Saudi Arabia has no law setting an age below which a child should not be tried as an adult, and judges have discretion regarding the bases for arrest and length of detention for children. In July 2008 an appeals court ordered the retrial in adult court of Sultan Kohail, whom a juvenile court had earlier sentenced to one year in prison and 200 lashes for his involvement when he was 16 in a schoolyard brawl that resulted in a young man's death. If convicted, Kohail faces the death penalty. A 2006 announcement raising the age of criminal responsibility for boys – there is none for girls – from seven to 12 years is not fully observed.
Saudi Arabia has made no progress in implementing the Judiciary Law adopted in October 2007 that sets up specialized courts, and has yet to write a penal code or ensure that law enforcement officials adhere to its criminal procedure code. Authorities rarely inform suspects of the crime with which they are charged, or the evidence supporting the accusation. In the absence of a penal code, prosecutors and judges have discretion to decide what constitutes a criminal offense. Detainees do not have access to a lawyer during interrogation, face excessive pretrial delays, and at trial often cannot examine witnesses or evidence or present a defense.
The Human Rights Commission was unable to resolve the arbitrary detention of Yondje Obed, a Cameroonian arrested in 2006 on frivolous charges whose trial has yet to begin.
Secret police (mabahith) in 2008 detained or continued to detain without trial or access to lawyers – in many cases for years – around 2,000 persons suspected of sympathies with or involvement in terrorism. In October the government announced it would bring 991 domestic terrorism suspects to trial for the first time. The United States in late 2007 returned more Saudis from Guantanamo Bay, leaving only about a dozen Saudi detainees in US military custody there (out of a group originally comprising more than 130). The returnees faced detention without charge, usually for several months, and involuntary participation in rehabilitation programs.
Freedom of Expression
Freedom of expression in Saudi Arabia deteriorated in 2008. The government did not respond publicly when chief judge Salih al-Luhaidan in September endorsed the idea that owners of TV stations that broadcast allegedly lewd shows during Ramadan deserved to be killed. Nor did the government sanction prominent cleric Abd al-Rahman al-Barrak in March after he called for the killing of journalists Abdullah Bajad Utaibi and Yusif Aba al-Khair for articles criticizing extremist interpretations of Islam.
Official tolerance for incitement to violence contrasted with intolerance toward dissident opinions. Intelligence officials detained blogger Fu'ad Farhan without charge from December 2007 until April 2008 after he criticized the arbitrary arrest of other peaceful critics. Prosecutors in May charged Ra'if al-Badawi, a self-proclaimed "liberal" who challenges the views of the religious establishment, with "setting up an electronic [web]site that insults Islam," a charge that carries a five-year prison sentence under a 2007 Law to Combat Crimes of Information; the trial was set to begin in November. Also in May, secret police arrested Matrook al-Faleh, a prominent reform activist and university professor. As of November, he remained in solitary confinement without charge. The Human Rights Commission secured visitation rights for al-Faleh's wife, but did not address the underlying issue of his arbitrary detention.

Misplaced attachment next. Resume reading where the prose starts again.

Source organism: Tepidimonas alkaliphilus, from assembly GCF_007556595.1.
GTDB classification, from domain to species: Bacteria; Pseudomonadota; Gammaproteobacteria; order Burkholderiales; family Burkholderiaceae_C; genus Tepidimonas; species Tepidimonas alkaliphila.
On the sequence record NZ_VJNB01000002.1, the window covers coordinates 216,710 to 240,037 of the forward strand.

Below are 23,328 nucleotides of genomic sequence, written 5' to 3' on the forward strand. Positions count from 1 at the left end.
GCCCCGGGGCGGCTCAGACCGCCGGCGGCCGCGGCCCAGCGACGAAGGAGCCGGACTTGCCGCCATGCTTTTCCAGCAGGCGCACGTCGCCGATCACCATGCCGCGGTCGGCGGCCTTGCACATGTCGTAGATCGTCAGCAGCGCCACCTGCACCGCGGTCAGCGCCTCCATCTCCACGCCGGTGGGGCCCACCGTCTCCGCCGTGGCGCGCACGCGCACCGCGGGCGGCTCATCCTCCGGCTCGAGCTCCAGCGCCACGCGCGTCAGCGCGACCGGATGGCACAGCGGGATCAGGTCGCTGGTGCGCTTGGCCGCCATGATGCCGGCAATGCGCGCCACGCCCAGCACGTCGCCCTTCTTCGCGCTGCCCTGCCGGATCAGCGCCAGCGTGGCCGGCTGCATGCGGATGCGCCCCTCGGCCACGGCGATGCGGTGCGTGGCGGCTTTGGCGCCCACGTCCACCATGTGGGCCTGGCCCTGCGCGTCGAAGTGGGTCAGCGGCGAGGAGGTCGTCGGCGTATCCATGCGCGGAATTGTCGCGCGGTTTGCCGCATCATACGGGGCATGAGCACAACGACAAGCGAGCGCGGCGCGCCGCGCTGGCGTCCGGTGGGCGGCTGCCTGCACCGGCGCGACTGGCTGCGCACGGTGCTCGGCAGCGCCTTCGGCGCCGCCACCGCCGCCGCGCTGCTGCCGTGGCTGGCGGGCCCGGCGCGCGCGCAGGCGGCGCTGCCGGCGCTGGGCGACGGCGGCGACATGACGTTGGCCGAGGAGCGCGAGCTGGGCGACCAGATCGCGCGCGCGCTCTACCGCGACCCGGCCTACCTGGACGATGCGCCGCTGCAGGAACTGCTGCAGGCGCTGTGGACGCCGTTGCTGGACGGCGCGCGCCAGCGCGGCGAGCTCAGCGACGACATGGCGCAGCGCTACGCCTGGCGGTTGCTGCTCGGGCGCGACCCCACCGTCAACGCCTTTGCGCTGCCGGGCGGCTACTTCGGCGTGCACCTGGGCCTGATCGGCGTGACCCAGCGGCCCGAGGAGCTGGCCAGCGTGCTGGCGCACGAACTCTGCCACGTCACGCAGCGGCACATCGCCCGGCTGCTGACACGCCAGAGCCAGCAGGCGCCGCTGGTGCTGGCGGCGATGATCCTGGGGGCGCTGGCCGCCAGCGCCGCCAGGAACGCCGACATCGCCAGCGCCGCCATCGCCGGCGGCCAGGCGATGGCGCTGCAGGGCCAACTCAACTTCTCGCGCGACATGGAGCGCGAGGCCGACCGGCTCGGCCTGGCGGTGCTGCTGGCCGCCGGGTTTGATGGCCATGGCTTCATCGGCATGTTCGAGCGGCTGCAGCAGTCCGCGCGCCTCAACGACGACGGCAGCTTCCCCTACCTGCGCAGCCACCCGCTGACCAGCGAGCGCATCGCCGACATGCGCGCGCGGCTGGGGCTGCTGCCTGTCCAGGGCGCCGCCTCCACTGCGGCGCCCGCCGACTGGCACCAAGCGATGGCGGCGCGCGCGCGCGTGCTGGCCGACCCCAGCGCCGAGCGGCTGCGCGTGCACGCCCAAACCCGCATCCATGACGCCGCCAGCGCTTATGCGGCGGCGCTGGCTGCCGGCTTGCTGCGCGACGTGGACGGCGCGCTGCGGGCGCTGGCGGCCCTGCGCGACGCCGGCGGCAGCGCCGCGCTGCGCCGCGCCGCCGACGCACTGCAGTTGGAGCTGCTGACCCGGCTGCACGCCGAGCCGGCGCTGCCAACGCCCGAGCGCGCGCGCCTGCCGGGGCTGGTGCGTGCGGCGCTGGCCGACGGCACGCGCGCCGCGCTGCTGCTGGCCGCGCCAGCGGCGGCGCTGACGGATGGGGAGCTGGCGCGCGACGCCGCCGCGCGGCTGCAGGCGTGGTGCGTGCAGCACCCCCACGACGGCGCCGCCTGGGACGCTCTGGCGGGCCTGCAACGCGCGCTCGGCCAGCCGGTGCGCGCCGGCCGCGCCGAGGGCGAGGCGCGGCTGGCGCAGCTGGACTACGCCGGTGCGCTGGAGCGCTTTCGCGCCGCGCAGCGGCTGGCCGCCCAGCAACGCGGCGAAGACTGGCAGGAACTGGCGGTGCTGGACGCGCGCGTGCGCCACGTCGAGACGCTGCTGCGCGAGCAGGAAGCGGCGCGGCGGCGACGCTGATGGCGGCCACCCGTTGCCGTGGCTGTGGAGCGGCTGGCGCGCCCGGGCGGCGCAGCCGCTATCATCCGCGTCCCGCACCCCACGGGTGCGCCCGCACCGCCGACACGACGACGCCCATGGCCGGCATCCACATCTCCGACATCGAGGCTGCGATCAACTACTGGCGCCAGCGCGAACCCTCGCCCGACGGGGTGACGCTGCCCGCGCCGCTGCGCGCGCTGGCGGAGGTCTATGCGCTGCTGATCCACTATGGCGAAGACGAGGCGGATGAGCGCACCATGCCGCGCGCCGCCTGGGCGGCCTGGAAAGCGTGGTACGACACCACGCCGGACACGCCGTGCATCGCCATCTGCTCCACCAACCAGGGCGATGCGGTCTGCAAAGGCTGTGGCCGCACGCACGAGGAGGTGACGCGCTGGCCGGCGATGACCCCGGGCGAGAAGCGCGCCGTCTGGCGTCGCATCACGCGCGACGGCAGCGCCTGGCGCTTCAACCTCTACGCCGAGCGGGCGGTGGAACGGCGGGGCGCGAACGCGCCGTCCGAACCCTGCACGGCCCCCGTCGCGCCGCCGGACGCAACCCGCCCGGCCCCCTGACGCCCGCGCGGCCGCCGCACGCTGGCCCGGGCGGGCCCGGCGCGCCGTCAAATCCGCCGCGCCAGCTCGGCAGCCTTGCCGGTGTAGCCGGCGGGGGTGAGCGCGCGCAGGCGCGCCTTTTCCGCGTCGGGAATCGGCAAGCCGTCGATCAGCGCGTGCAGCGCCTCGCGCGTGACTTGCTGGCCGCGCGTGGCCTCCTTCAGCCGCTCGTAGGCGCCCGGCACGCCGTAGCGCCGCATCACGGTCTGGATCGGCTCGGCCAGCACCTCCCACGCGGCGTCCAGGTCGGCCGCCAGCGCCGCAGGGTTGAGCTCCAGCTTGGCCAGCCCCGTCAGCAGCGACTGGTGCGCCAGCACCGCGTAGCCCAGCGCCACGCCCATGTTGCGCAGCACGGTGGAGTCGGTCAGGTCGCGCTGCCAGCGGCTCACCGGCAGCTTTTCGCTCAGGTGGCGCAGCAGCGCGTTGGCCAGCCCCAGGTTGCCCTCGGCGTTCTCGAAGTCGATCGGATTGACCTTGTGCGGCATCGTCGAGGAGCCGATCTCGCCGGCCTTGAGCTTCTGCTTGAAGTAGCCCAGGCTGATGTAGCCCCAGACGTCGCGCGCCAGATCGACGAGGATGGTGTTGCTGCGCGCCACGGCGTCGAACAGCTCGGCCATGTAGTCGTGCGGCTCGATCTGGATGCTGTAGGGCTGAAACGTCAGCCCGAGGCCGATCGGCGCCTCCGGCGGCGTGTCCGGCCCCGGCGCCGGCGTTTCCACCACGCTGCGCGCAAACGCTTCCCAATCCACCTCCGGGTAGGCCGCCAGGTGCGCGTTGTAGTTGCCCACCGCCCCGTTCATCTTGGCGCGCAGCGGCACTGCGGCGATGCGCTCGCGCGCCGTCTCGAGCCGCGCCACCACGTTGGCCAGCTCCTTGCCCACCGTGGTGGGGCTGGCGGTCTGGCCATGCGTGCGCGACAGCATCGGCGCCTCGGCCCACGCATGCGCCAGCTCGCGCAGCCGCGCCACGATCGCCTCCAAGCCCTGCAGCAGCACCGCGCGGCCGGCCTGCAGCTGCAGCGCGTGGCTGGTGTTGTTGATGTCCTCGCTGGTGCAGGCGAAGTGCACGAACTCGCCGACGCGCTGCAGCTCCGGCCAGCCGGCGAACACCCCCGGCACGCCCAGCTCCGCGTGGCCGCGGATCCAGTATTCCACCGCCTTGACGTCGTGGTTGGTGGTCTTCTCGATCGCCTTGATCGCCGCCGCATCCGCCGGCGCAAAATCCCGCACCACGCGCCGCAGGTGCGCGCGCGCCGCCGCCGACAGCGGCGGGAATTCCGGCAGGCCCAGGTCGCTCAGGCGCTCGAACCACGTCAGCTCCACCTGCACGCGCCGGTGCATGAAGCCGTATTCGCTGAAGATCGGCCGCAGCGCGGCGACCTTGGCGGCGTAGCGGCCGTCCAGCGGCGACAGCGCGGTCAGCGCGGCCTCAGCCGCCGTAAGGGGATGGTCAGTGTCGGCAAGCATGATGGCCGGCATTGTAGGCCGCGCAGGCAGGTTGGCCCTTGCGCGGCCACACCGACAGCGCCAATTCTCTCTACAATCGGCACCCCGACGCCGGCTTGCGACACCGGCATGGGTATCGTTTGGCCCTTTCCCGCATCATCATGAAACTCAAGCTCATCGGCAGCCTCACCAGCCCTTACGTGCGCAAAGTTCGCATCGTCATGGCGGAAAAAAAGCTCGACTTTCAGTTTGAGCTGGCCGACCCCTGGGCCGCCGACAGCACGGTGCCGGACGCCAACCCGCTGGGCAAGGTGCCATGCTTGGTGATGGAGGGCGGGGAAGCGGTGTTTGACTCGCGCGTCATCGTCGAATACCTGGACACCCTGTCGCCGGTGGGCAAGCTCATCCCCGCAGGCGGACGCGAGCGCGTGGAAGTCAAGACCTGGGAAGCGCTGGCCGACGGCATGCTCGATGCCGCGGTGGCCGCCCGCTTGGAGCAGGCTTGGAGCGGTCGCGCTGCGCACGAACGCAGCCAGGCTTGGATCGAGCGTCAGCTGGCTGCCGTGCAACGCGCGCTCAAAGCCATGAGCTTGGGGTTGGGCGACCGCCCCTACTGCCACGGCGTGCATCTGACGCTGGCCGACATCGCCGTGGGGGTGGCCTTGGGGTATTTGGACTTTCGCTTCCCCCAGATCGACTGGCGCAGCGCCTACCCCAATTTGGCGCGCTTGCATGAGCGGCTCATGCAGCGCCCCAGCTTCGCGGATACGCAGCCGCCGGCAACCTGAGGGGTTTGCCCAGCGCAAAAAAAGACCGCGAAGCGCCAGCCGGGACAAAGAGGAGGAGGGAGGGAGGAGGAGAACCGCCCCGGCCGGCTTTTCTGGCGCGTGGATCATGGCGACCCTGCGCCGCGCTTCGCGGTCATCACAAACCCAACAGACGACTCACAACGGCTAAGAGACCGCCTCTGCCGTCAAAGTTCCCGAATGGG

Freedom of Religion and Religious Discrimination
Saudi Arabia systematically discriminates against its religious minorities – in particular, the Twelver Shia in the Eastern Province and around Medina, and the Ismailis, a distinct branch of Shiism, in Najran, in the southwest of the country. Official discrimination against Shia (including Ismailis) encompasses government employment, religious practices, education, and the justice system. Government officials exclude Ismailis from decision making and publicly disparage their faith. In 2006 and 2007, Judge al-Luhaidan and the Senior Council for Religious Scholars called Ismailis "infidels," a position reflected in official textbooks stating that the Ismaili faith constitutes the sin of "major polytheism."
In Najran, only one of the 35 department heads of local government is Ismaili; there are almost no Ismailis in senior security jobs or working as teachers of religion. Ismailis face difficulties obtaining building permits for their privately financed mosques, while the state funds Sunni mosques and pays the imams. After Ismaili leader Shaikh Ahmad bin Turki Al Sa'b met with King Abdullah in April 2008 to complain against official treatment of Ismailis, Saudi intelligence arrested him, and continued to detain him as of November. On November 4, the king accepted the resignation of Prince Mish'al, the governor of Najran.
Key International Actors
Saudi Arabia is a key ally of the United States and the United Kingdom. US pressure for human rights improvements was imperceptible in a year that saw visits by President Bush, Vice-President Cheney, and Secretary of State Rice. UK efforts through the Two Kingdoms Dialogue to promote human rights had no tangible effect, if such efforts were made at all.
Saudi Arabia is due to be reviewed under the Universal Periodic Review mechanism of the UN Human Rights Council in February 2009.